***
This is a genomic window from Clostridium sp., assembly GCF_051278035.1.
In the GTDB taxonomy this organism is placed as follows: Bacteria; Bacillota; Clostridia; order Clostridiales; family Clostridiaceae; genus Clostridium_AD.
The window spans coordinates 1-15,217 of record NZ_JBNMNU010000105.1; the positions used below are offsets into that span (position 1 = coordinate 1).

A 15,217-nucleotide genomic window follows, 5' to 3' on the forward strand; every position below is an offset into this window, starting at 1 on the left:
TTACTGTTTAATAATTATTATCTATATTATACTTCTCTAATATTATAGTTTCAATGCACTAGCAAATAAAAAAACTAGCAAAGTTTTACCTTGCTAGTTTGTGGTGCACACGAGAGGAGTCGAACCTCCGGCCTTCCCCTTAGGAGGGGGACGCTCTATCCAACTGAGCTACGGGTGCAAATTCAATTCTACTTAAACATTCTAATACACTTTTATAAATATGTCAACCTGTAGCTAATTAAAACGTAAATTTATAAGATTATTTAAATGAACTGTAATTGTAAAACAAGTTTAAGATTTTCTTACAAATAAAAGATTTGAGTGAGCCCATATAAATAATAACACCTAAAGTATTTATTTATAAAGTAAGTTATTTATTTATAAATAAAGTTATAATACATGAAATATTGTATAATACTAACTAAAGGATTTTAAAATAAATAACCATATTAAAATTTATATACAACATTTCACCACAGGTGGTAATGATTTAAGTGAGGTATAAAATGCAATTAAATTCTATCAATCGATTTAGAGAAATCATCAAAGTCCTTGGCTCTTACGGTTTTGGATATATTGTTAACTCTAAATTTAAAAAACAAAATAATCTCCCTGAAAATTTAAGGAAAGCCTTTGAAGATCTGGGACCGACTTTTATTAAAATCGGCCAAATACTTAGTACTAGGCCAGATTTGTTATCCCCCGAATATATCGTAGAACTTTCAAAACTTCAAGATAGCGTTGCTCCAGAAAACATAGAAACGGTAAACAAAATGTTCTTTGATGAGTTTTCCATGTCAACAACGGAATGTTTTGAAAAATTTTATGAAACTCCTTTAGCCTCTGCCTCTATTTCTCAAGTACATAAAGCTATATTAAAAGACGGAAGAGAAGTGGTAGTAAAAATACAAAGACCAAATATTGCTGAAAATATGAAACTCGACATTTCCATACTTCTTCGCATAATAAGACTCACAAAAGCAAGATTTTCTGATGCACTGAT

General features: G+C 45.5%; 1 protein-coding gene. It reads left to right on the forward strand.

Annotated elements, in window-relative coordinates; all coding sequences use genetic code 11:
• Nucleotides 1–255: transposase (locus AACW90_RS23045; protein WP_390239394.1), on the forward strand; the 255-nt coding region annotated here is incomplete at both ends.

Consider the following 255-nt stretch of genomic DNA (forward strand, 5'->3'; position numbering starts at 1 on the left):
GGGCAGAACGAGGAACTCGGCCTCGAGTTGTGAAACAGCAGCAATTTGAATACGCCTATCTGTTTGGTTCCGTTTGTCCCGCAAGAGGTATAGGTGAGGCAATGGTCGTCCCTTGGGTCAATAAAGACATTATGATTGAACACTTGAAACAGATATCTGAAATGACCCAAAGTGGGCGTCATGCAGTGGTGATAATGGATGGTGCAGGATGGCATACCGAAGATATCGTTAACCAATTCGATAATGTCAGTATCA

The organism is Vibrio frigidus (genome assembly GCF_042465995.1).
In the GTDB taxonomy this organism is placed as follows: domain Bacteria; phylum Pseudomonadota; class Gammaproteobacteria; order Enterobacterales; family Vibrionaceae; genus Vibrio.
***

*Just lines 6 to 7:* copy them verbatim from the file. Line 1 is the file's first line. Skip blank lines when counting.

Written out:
General features: G+C 45.5%; 1 protein-coding gene. It reads left to right on the forward strand.

Annotated elements, in window-relative coordinates; all coding sequences use genetic code 11: